If you have an opinion on the selling of the library site and would like to write a guest blog, please get in contact. Dawn of the Unread welcomes all perspectives. 

 

 

#MondayBlogs Nottm Council on the future of Central Library

The following Q&A was produced by Nottingham City Council. If you would like to respond with a separate blog, please get in contact.

Nottingham City Council has in principal agreed to explore the opportunity to redevelop the site working with a developer. If we are able to agree a sale, this would include investment to provide an updated central library facility which otherwise we couldn’t do. We understand people’s concerns about the sale and where the library will go – below is some information to provide reassurance that there is a commitment to developing a new Central Library and an outline of the early proposals to make that happen.

Is the council fully committed to keeping Central Library open?
Yes.
This council absolutely recognises the value of libraries, both as community hubs and to help improve literacy and provide internet access for many who don’t have it themselves – that’s why we’re committed to not just keeping the Central Library open, but to investing in it so it remains open, relevant and popular for many years to come. We’re proud of Nottingham’s great literary heritage and our status as a UNESCO City of Literature. Our track record in recent years shows investment in modern neighbourhood libraries including Bulwell, Hyson Green and St Ann’s, often in new joint service centres which encourages more people to use them. This is in contrast to some councils facing budget cuts which have carried out large reductions in library provision to make savings. Bucking that trend, Nottingham City Council’s ruling Labour Group has had a commitment in its last two manifestos to develop the Central Library, and this is now part of the Council Plan.

Is it true Central Library is closing and being turned into offices?
No. That’s only half a story.
We are investing in new Central Library facilities through a deal which will also see new offices developed. The council has approved in principal the disposal of the Angel Row library site to developers Henry Boot Developments Ltd which would provide funding for the council to reinvest in a new and updated library facility. It also paves the way for an increase in Grade A office space to be created, meeting the demand for top quality office space in the city centre and keeping office development in the city centre where it needs to be.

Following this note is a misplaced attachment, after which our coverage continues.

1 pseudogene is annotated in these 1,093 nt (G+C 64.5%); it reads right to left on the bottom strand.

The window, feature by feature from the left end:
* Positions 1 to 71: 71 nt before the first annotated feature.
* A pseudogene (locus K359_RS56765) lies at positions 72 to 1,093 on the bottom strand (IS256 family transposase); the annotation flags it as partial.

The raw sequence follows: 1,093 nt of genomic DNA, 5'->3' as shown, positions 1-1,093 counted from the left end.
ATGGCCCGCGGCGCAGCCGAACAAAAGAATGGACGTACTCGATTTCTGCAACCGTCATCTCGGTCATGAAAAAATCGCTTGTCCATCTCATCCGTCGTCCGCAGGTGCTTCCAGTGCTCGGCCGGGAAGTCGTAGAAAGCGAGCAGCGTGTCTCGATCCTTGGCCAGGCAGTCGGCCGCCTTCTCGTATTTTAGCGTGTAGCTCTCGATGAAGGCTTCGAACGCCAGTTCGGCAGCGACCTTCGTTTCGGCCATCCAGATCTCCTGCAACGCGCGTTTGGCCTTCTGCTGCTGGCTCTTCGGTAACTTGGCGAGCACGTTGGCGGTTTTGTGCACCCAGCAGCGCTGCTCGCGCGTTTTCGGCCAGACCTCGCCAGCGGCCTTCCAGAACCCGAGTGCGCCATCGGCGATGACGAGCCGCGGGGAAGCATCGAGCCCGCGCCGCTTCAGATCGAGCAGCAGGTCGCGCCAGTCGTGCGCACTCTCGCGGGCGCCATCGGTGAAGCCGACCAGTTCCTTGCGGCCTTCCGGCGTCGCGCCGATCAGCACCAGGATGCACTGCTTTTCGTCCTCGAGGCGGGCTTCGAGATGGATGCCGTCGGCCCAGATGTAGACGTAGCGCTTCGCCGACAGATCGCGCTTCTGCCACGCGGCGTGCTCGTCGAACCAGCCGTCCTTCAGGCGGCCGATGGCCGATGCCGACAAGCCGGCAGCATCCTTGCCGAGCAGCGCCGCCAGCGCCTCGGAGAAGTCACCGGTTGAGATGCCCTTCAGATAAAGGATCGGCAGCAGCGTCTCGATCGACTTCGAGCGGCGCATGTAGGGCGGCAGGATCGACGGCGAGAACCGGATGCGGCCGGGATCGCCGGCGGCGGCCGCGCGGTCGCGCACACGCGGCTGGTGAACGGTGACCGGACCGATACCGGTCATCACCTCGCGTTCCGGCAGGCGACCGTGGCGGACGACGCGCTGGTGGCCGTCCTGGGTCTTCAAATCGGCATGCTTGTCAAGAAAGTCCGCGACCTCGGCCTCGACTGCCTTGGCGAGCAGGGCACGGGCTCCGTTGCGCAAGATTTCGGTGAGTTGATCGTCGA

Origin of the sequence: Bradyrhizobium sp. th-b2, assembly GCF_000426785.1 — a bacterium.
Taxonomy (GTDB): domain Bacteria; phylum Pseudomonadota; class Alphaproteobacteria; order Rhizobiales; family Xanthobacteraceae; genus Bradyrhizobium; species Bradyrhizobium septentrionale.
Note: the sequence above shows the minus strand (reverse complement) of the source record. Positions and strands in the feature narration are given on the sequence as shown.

Isn’t this deal more focused on office space?
No. This deal means we can build a new library at virtually no cost to local taxpayers.
This is a good deal for Nottingham and local library users. At a time when we are facing huge Government cuts to our budgets, we have to find imaginative ways to raise capital to fund ambitious plans for Nottingham and without this deal with Henry Boot Development Ltd, we wouldn’t be in a position to develop new Central Library facilities. With it, we have certainty that we can meet our commitment to develop Central Library facilities to meet modern standards and expectations. It also helps to meet the demand for top quality office space in the city – and it delivers a new Central Library at virtually no cost to local taxpayers.

Why does the library need developing?
To create a library fit for the 21st century.
The current library is not fit for purpose. The needs of library users are changing but this site is tired and not very adaptable to those changing needs. Modern central libraries should be a destination which attracts large numbers of people not only to borrow free books, but to access a wide range of services including learning, business intelligence, job clubs, literacy development and access to PCs and wi-fi, research archives, get help using new technology and so much more. Our proposals will give Central Library users the 21st century facility they deserve.

Will Central Library remain in Angel Row?
That’s the plan.
Our focus at the moment is on providing upgraded Central Library facilities on the existing site, but there are other options we are exploring to see if better value and a better outcome can be achieved.

How long will the development take and will services continue while work is underway?
It’s too early to say.
It is too early to say precisely how long the development will take, given that plans have not yet been submitted. While negotiations progress we will be looking at options that enable us to continue providing some Central Library services, but it won’t be a like-for-like service during this interim period. A number of approaches could be followed, all of which will be looked at, and it is important that we consider how we can enable people to use their local neighbourhood libraries to gain better access to the Central Library stock.

Will there be consultation on the proposals?
Absolutely.
Proposals are at a very early stage but we will of course consult with people in due course when our proposals are more refined.

Are there any details yet about the Angel Row development?
Yes.